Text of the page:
Copyright 2015 American Medical Association. All Rights Reserved. Applicable FARS/DFARS Restrictions Apply to Government Use.
An active 62-year-old man with no medical problems began to experience frequent, sudden episodes of exertional near-syncope and syncope. The episodes were not associated with any prodromal symptoms. A neurologic evaluation was unrevealing. A transthoracic echocardiogram demonstrated a structurally normal heart, and the patient’s resting electrocardiogram (ECG) was normal. On advice from his primary care physician, the patient purchased an AliveCor cardiac monitor (AliveCor) to allow recording and transmission of cardiac rhythms through his smartphone.1 During an episode of near-syncope, the patient recorded runs of wide complex tachycardia lasting up to 6 seconds (Figure 1).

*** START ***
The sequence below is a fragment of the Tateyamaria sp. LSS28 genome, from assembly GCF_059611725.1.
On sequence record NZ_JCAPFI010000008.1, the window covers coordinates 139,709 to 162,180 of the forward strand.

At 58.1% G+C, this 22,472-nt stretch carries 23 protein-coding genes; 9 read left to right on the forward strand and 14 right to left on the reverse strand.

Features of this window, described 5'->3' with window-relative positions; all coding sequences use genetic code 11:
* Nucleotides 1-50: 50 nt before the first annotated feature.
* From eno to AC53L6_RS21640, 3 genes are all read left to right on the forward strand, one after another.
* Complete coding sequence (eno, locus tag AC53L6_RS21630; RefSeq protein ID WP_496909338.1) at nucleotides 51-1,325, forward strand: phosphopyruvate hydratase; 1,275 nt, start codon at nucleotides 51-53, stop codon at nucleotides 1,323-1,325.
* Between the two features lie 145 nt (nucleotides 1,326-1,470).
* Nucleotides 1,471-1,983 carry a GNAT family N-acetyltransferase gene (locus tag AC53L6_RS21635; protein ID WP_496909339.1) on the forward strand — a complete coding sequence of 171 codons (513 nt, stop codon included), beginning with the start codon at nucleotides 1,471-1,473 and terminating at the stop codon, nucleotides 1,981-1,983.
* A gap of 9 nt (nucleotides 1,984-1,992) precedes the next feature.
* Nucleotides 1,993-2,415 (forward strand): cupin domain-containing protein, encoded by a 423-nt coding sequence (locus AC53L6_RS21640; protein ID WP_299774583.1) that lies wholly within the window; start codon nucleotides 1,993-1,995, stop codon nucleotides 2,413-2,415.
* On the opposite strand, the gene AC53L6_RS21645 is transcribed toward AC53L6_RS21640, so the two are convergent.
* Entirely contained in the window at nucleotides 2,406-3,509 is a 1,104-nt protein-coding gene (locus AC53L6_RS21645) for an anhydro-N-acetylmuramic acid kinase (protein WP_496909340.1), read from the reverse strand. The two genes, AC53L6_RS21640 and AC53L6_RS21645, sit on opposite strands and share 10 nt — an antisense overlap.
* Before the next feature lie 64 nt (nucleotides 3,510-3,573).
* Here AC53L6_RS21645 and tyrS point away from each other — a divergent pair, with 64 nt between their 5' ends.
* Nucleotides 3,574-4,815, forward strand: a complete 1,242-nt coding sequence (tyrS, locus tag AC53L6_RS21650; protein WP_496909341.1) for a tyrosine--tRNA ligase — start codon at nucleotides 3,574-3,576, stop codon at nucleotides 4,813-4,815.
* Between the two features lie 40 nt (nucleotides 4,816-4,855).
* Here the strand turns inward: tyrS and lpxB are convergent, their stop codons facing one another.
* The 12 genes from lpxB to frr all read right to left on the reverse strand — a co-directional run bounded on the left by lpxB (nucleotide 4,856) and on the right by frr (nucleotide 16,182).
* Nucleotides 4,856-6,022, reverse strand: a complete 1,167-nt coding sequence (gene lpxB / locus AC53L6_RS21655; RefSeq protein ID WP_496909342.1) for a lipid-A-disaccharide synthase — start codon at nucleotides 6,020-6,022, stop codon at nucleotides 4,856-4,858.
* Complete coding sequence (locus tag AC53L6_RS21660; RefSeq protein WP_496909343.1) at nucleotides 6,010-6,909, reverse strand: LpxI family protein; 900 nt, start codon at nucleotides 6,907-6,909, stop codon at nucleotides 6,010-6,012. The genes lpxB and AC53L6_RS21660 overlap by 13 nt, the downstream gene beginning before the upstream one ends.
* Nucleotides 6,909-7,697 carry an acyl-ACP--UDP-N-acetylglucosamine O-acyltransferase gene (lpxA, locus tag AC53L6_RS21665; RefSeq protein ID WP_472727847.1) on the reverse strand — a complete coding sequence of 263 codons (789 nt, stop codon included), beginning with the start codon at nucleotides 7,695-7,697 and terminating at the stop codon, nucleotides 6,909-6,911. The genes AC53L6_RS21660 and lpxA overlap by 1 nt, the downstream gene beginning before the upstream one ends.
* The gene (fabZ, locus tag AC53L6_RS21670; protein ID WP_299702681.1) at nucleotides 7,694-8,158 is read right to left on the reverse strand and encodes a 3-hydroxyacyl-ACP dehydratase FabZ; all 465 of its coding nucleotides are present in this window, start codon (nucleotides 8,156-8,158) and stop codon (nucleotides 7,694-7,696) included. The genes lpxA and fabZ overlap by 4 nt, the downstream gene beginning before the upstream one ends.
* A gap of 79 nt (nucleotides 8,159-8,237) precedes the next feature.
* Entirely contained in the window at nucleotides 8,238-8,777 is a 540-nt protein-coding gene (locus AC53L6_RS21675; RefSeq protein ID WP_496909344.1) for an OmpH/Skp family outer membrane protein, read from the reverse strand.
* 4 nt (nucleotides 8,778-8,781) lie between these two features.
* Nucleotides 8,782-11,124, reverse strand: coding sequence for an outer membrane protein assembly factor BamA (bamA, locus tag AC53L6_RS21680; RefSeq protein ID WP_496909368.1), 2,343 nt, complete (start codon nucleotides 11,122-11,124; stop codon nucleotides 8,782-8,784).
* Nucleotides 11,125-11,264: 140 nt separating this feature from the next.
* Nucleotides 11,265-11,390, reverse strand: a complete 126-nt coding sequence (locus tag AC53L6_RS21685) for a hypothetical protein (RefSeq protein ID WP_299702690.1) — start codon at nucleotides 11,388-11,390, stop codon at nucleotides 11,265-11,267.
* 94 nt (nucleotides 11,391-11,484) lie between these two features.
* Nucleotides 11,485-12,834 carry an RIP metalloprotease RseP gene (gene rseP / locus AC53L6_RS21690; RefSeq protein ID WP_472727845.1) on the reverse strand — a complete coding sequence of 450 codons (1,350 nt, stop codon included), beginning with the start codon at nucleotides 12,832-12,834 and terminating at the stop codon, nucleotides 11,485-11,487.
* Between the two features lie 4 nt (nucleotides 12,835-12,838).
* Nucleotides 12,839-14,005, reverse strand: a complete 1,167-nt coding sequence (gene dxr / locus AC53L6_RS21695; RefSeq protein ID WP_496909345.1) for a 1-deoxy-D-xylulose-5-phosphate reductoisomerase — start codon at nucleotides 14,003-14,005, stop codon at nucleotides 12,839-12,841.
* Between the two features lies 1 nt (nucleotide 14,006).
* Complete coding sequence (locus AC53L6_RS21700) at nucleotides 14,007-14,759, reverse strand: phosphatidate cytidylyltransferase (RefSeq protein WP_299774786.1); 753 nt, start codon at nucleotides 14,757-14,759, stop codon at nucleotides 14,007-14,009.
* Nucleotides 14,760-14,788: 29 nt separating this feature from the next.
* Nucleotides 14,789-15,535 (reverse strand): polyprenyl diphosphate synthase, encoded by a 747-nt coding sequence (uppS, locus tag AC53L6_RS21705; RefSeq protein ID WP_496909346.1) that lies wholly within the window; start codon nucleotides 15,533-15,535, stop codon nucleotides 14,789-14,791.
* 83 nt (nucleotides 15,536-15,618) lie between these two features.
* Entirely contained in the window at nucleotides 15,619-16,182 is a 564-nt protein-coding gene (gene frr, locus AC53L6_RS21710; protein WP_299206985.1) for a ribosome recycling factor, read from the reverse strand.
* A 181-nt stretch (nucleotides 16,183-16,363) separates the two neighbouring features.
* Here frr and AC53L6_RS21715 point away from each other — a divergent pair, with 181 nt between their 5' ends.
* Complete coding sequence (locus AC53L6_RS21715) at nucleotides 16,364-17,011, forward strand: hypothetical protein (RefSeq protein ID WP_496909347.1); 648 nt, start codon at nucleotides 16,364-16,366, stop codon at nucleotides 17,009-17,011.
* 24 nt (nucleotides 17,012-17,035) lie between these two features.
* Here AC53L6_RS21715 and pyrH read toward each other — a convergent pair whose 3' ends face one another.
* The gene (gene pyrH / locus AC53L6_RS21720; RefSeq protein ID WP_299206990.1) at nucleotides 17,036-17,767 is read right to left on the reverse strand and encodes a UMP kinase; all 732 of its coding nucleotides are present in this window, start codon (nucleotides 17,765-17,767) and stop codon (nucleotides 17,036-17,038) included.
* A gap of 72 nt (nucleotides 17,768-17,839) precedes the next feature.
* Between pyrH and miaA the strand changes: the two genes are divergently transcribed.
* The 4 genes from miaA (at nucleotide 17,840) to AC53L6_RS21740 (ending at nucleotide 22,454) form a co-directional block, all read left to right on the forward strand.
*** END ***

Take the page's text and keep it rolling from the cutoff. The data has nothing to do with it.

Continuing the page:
Waks JW, Fein AS, Das S. Wide Complex Tachycardia Recorded With a Smartphone Cardiac Rhythm Monitor. JAMA Intern Med. 2015;175(3):437-439. doi:10.1001/jamainternmed.2014.7586